Today, the Group of Seven remain among Canada’s most well-known and beloved artists, with their work having pioneered not only the first nationalistic art movement in the country but also having greatly influenced the development of a distinctly Canadian identity.
The top galleries to see artwork by the Group of Seven
The McMichael Canadian Art Collection
The McMichael is the premier gallery to see the work of the Group of Seven. It holds over 6,000 paintings by the Group of Seven and their contemporaries, as well as the work of First Nations, Métis, Inuit and other artists who have contributed to the development of Canadian art. Six of the Group are even buried here in a small onsite graveyard.
The McMichael, 10365 Islington Ave, Kleinburg, ON, Canada, +1 905 893 1121
Art Gallery of Ontario
The Art Gallery of Ontario in Toronto has established a comprehensive collection of the Group of Seven’s work, as well as their contemporaries. They also hold an array of Tom Thomson’s paintings. In fact, the Group’s first exhibition in 1920 – mentioned above – was held at what was then called the Art Gallery of Toronto, now the AGO.
Art Gallery of Ontario, 317 Dundas St W, Toronto, ON, Canada, +1 416 979 6648
The National Gallery
In Ottawa, The National Gallery has an impressive collection of the Group of Seven’s work as part of their extensive display of regional and historical Canadian artistic production, including Aboriginal objects.
The National Gallery, 380 Sussex Dr, Ottawa, ON, Canada, +1 613 990 1985
KEEN TO EXPLORE THE WORLD?
Connect with like-minded people on our premium trips curated by local insiders and with care for the world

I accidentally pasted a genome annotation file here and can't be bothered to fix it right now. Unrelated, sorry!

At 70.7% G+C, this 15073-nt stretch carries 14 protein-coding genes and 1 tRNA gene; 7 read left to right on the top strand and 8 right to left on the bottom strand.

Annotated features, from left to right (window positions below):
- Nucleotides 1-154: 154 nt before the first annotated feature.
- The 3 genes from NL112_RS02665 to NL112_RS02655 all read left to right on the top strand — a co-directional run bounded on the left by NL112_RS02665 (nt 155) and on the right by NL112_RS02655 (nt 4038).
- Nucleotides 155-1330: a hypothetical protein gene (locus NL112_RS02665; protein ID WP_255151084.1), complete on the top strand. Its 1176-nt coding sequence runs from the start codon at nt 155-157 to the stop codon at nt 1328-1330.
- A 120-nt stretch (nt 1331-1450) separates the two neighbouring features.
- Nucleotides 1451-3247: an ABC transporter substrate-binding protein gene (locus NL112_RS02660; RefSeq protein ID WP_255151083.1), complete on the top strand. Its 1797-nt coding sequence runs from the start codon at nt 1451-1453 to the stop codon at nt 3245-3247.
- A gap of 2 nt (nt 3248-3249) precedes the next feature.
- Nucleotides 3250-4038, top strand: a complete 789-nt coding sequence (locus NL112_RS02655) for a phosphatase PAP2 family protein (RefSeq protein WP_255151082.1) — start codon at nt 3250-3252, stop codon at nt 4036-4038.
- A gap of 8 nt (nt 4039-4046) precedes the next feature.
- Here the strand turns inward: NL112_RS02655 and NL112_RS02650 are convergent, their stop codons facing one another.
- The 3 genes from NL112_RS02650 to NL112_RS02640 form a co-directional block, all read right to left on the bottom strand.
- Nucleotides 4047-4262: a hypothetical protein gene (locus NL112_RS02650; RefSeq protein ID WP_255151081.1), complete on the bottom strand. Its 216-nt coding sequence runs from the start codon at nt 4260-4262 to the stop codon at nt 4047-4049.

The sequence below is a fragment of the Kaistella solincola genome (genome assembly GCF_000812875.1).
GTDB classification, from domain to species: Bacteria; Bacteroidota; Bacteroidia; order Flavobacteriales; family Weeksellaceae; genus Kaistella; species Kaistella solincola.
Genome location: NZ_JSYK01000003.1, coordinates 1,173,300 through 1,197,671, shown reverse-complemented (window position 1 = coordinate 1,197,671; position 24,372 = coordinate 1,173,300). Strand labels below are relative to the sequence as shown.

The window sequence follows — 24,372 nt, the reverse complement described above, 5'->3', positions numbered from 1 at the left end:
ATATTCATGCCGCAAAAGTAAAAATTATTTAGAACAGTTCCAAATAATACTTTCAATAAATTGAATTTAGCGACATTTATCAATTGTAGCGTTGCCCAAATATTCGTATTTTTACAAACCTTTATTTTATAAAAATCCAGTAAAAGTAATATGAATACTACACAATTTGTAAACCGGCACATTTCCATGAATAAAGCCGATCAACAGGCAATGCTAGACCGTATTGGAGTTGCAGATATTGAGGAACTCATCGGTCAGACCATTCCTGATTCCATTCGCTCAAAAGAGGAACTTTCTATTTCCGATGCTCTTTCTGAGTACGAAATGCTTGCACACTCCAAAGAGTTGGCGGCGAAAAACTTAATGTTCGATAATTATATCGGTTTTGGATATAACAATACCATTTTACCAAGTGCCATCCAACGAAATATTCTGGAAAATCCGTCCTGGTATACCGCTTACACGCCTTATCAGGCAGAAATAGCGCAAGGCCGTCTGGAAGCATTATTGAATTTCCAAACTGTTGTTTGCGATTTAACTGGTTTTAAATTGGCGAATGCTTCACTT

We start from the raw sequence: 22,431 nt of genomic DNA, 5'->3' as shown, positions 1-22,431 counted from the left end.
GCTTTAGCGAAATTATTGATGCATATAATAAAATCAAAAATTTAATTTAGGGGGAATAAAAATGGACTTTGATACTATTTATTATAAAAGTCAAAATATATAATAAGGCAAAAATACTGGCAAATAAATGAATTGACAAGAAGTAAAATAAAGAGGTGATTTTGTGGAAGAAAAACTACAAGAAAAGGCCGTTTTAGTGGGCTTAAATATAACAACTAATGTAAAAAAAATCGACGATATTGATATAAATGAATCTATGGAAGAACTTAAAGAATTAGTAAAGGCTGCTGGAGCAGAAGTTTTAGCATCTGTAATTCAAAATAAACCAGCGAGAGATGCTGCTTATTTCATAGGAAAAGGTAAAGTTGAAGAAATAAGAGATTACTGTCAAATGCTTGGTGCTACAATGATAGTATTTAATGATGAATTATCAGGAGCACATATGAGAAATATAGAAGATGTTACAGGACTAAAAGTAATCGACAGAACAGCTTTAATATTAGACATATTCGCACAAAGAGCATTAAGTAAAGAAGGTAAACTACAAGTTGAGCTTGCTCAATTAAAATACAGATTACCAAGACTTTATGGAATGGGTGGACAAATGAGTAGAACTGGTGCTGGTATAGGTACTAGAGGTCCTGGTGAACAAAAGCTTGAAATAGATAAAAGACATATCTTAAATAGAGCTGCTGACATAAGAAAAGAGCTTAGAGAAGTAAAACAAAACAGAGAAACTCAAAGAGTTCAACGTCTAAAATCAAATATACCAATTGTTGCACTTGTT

Since you are here, we would like to share our vision for the future of travel - and the direction Culture Trip is moving in.
Culture Trip launched in 2011 with a simple yet passionate mission: to inspire people to go beyond their boundaries and experience what makes a place, its people and its culture special and meaningful — and this is still in our DNA today. We are proud that, for more than a decade, millions like you have trusted our award-winning recommendations by people who deeply understand what makes certain places and communities so special.
Increasingly we believe the world needs more meaningful, real-life connections between curious travellers keen to explore the world in a more responsible way. That is why we have intensively curated a collection of premium small-group trips as an invitation to meet and connect with new, like-minded people for once-in-a-lifetime experiences in three categories: Culture Trips, Rail Trips and Private Trips. Our Trips are suitable for both solo travelers, couples and friends who want to explore the world together.
Culture Trips are deeply immersive 5 to 16 days itineraries, that combine authentic local experiences, exciting activities and 4-5* accommodation to look forward to at the end of each day. Our Rail Trips are our most planet-friendly itineraries that invite you to take the scenic route, relax whilst getting under the skin of a destination. Our Private Trips are fully tailored itineraries, curated by our Travel Experts specifically for you, your friends or your family.
We know that many of you worry about the environmental impact of travel and are looking for ways of expanding horizons in ways that do minimal harm - and may even bring benefits. We are committed to go as far as possible in curating our trips with care for the planet. That is why all of our trips are flightless in destination, fully carbon offset - and we have ambitious plans to be net zero in the very near future.